19 October 2016
Self-employment has boomed by 45% since 2001-02, but earnings among this section of the workforce are lower than they were 20 years ago.
This is according to a new analysis by the Resolution Foundation, which found that the proportion of self-employed people who have staff of their own has also declined from 23% to 11%, and the share of those working over 40 hours a week is down to 35% from 51%.
Average earnings among the self-employed fell by £100 per week between 2006-07 and 2013-14, and although they began to recover this year, they are still £60 down on 2001-02 and 15% lower than returns seen in 1994-95.
This affects a massive proportion of the overall workforce, as there are now a record 4.8 million people classified as self employed, accounting for one in seven people in work.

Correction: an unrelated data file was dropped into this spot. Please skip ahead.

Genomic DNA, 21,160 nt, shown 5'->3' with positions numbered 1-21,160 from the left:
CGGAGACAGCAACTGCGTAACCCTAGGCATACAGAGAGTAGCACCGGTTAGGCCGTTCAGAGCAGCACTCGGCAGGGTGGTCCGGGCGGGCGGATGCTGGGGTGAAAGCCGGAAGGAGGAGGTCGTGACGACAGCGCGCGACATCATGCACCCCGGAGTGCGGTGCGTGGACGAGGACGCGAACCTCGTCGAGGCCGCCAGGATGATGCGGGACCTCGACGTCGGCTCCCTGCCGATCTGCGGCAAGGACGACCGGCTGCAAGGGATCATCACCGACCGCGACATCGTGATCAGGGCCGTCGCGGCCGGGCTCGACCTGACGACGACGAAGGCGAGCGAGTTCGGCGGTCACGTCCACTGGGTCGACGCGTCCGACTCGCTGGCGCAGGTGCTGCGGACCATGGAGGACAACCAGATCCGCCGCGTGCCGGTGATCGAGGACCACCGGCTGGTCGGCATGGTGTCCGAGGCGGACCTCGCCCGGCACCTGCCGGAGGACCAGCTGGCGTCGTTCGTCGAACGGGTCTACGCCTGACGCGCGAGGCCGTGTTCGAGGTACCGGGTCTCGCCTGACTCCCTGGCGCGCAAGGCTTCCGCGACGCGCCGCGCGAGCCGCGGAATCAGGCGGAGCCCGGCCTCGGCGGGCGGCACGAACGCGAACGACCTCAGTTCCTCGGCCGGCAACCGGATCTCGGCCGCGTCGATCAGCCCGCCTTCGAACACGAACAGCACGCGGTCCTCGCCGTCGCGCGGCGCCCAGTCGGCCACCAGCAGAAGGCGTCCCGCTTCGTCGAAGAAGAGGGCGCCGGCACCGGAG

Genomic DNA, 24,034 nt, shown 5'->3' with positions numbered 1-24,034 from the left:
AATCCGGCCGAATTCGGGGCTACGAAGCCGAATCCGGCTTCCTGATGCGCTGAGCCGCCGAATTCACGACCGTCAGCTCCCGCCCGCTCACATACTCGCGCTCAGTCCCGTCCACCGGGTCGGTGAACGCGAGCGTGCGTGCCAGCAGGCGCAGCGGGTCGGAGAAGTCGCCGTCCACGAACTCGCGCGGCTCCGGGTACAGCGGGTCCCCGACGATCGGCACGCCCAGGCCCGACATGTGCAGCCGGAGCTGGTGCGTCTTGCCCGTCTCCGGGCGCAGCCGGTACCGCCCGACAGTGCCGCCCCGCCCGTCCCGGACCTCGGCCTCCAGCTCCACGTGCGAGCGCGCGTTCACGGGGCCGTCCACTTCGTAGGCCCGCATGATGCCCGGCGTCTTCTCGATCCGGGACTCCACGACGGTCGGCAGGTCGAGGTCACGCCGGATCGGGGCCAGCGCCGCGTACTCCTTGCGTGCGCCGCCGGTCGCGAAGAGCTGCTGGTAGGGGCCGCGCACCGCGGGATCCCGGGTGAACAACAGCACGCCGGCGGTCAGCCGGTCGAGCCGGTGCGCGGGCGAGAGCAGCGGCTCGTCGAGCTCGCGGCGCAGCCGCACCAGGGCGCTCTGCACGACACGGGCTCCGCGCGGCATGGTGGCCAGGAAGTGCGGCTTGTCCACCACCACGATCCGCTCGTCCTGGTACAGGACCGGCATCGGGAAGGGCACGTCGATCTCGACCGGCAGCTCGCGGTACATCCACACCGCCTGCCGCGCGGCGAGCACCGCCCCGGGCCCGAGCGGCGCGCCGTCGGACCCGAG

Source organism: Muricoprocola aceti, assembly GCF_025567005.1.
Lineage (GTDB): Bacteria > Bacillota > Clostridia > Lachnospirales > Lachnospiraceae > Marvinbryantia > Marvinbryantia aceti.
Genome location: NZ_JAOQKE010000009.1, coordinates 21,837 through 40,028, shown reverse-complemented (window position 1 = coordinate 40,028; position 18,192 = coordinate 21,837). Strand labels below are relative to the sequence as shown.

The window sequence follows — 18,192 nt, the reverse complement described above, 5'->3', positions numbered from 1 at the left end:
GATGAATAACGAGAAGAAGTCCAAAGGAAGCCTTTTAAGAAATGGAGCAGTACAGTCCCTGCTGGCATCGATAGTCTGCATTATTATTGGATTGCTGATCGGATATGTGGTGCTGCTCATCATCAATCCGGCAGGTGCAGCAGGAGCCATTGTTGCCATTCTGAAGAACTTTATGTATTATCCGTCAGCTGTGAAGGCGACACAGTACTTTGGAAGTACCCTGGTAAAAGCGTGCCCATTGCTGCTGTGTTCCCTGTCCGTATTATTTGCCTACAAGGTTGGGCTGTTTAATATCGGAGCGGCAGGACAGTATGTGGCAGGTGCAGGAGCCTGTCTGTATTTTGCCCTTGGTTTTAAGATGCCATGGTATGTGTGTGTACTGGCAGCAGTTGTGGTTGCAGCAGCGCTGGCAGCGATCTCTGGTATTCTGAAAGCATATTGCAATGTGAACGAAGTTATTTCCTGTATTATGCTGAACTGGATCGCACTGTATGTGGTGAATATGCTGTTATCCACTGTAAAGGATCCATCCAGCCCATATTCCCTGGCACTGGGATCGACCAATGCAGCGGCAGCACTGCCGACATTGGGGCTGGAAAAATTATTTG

Some of the people currently classified as “self-employed” say they are managed – either by a large company or an app – the think tank noted, suggesting the burgeoning “gig economy” and the bogus self-employment that comes with it may be one driver of the earnings fall.
The Manifesto for Labour Law – 25 policy proposals from the Institute of Employment Rights’, which has been adopted by Labour – recommends that the legal definition of “worker” is reviewed to encompass people who are currently being misclassified as self-employed and therefore missing out on fundamental workers rights such as holiday and sick pay.